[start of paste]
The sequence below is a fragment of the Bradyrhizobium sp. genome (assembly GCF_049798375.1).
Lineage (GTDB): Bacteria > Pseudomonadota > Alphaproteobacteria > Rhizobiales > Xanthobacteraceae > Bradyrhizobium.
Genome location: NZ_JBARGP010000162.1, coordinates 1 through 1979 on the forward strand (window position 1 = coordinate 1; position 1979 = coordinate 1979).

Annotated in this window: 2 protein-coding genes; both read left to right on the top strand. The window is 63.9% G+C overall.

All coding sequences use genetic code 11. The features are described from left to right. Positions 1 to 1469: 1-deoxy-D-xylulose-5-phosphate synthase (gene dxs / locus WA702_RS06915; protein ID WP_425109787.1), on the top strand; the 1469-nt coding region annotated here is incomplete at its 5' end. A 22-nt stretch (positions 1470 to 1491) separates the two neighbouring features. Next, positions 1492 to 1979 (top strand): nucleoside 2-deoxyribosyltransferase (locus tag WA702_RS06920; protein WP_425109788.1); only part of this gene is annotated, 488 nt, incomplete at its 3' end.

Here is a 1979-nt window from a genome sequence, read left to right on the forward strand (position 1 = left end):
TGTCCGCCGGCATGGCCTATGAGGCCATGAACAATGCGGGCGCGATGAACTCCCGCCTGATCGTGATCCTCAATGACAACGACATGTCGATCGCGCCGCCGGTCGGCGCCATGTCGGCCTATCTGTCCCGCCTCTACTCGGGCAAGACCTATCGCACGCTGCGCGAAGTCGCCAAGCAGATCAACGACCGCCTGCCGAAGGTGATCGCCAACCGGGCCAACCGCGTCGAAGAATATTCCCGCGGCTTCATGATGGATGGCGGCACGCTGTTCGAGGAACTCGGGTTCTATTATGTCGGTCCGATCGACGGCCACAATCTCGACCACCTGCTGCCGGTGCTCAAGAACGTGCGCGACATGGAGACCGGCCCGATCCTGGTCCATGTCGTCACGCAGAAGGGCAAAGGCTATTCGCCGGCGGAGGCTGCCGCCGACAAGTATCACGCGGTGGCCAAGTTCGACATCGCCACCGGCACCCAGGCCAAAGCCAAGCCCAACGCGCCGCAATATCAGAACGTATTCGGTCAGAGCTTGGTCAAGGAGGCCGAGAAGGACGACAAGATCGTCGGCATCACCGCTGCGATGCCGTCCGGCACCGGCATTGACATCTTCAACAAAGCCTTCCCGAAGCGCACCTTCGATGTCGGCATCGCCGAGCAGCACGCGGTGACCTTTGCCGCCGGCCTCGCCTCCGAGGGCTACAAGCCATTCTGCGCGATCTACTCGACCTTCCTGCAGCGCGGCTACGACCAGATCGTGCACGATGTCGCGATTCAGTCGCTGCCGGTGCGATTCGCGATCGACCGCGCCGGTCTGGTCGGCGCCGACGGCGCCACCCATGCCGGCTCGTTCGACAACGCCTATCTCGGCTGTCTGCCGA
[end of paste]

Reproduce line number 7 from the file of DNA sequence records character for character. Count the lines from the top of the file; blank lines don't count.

TGTCCGCCGGCATGGCCTATGAGGCCATGAACAATGCGGGCGCGATGAACTCCCGCCTGATCGTGATCCTCAATGACAACGACATGTCGATCGCGCCGCCGGTCGGCGCCATGTCGGCCTATCTGTCCCGCCTCTACTCGGGCAAGACCTATCGCACGCTGCGCGAAGTCGCCAAGCAGATCAACGACCGCCTGCCGAAGGTGATCGCCAACCGGGCCAACCGCGTCGAAGAATATTCCCGCGGCTTCATGATGGATGGCGGCACGCTGTTCGAGGAACTCGGGTTCTATTATGTCGGTCCGATCGACGGCCACAATCTCGACCACCTGCTGCCGGTGCTCAAGAACGTGCGCGACATGGAGACCGGCCCGATCCTGGTCCATGTCGTCACGCAGAAGGGCAAAGGCTATTCGCCGGCGGAGGCTGCCGCCGACAAGTATCACGCGGTGGCCAAGTTCGACATCGCCACCGGCACCCAGGCCAAAGCCAAGCCCAACGCGCCGCAATATCAGAACGTATTCGGTCAGAGCTTGGTCAAGGAGGCCGAGAAGGACGACAAGATCGTCGGCATCACCGCTGCGATGCCGTCCGGCACCGGCATTGACATCTTCAACAAAGCCTTCCCGAAGCGCACCTTCGATGTCGGCATCGCCGAGCAGCACGCGGTGACCTTTGCCGCCGGCCTCGCCTCCGAGGGCTACAAGCCATTCTGCGCGATCTACTCGACCTTCCTGCAGCGCGGCTACGACCAGATCGTGCACGATGTCGCGATTCAGTCGCTGCCGGTGCGATTCGCGATCGACCGCGCCGGTCTGGTCGGCGCCGACGGCGCCACCCATGCCGGCTCGTTCGACAACGCCTATCTCGGCTGTCTGCCGA